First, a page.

Very good idea. Thanks for sharing.

Unknown said...

Wow! This is mind-BLOWING

Unknown said...

Bitcoin network is broken... Is that true?

Anonymous said...

There's also an academic paper that studies this idea:

Jeremy Clark and Aleksander Essex. CommitCoin: Commitments with Temporal Dispute Resolution using Bitcoin (Short Paper). Proceedings of the 16th Conference on Financial Cryptography and Data Security (FC 2012), 2012.

Someone said...

Wow this is a pretty nice idea, i think im going to add it FRK

Anonymous said...

There are a lot of other currencies you can do this. What about PPcoin (PPC), for example.

Stephen said...

I would use the Namecoin blockchain, which allows for a 512kb metadata payload with each transaction.

Jon Stern said...

Minimum transaction fee is .0001 BTC. About 8c $USD. Most wallets wont allow smaller fees.

Also, it's pretty easy to create a papervwallet with an address at And that way you can encrypt the private keys. Good for storing private and confidential information.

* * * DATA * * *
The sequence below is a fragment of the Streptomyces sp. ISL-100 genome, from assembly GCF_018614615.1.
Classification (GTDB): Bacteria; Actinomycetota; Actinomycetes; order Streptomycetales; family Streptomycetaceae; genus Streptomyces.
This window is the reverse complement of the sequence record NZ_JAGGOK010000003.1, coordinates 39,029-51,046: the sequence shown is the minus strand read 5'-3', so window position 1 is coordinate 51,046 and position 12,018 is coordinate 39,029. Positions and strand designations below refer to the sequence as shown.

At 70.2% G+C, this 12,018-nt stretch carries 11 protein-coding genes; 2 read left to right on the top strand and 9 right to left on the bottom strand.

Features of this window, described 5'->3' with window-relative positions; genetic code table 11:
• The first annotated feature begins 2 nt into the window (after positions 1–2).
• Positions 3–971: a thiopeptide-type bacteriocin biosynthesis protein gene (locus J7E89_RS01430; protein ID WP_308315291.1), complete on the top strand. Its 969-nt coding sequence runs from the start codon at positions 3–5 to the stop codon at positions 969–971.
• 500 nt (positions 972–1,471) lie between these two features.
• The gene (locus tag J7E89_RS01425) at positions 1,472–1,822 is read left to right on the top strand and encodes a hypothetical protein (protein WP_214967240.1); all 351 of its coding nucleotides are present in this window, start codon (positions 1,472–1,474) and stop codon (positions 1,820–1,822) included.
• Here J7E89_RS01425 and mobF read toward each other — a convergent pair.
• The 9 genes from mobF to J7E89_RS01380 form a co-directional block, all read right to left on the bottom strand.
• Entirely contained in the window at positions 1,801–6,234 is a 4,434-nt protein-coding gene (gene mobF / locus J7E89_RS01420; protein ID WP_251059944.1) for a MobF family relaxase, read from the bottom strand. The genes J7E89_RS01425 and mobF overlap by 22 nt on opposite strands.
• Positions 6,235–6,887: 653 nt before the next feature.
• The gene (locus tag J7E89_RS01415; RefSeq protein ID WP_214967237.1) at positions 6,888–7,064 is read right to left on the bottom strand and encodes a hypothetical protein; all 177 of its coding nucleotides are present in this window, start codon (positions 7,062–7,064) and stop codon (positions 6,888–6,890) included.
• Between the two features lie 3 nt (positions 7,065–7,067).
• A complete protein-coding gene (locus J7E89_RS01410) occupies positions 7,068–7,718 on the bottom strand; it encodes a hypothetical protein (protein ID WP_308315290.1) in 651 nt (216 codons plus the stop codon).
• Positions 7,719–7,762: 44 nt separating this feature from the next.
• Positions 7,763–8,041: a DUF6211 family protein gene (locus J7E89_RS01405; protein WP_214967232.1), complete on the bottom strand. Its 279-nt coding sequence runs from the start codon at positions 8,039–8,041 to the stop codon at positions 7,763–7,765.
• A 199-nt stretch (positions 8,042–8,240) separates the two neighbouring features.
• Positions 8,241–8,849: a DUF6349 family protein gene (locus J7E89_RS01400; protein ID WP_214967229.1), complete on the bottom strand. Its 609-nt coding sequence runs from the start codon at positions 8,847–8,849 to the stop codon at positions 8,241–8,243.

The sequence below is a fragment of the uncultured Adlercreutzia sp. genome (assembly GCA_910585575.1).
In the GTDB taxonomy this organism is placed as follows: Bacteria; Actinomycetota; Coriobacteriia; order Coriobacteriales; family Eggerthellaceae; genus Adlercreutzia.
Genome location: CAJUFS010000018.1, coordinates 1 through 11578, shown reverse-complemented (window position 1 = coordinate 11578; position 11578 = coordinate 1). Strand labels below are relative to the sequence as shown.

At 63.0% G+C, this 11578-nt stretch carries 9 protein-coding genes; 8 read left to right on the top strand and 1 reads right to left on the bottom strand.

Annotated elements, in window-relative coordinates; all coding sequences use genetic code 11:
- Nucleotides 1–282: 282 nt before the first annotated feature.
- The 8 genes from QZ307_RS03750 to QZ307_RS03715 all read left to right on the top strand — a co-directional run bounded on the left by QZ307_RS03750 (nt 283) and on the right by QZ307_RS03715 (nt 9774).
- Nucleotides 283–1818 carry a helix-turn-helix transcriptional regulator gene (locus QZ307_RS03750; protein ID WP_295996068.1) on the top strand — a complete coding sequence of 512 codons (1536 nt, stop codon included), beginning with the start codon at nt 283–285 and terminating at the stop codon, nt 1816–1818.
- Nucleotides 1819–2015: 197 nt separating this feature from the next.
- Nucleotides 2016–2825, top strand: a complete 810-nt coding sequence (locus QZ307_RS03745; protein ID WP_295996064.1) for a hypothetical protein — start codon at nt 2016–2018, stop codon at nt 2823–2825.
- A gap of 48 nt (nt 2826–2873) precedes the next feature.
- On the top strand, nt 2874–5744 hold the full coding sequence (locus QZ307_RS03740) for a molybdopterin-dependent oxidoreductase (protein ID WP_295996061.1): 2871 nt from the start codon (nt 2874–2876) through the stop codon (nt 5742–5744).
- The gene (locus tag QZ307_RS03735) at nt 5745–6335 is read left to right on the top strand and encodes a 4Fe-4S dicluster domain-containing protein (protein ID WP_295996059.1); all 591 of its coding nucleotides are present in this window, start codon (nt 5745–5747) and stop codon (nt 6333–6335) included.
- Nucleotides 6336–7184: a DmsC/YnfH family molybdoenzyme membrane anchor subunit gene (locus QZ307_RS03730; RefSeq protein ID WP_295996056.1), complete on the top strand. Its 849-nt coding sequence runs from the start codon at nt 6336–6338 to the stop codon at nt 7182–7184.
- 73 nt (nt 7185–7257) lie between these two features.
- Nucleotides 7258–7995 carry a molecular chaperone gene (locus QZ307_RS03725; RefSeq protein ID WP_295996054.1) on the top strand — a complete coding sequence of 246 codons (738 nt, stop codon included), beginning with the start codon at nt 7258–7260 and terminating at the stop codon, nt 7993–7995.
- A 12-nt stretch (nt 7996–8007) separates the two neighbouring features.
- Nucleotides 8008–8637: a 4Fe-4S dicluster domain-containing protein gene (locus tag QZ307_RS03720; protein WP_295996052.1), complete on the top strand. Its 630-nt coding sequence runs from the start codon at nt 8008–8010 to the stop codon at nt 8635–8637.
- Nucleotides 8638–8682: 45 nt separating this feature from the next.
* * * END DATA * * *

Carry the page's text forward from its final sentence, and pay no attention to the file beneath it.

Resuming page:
You may not want to make a doc public, just need a safe place to store it.

Clayton Rabenda said...

Hm, I was also under the impression that arbitrary data could be inserted into a transaction....

I have to admit I'm having trouble understand the above page, but it seems that it should be possible...

Unknown said...

I'm just wondering how this would all stand up in court. With the way the general public views anything to do with bitcoin as black magic, the inclusion of blockchain data in a court case would probably blow their minds ...

Unknown said...

I just wonder what effect the inclusion of blockchain data in a court case would have upon the judges.

As most of the general public views anything to do with bitcoin as black magic, using a string of random numbers and letters would I think blow their minds and kill the case ...

Jessica world smith said...
This comment has been removed by a blog administrator.
Mahmut said...
This comment has been removed by a blog administrator.
saivenkat said...
This comment has been removed by a blog administrator.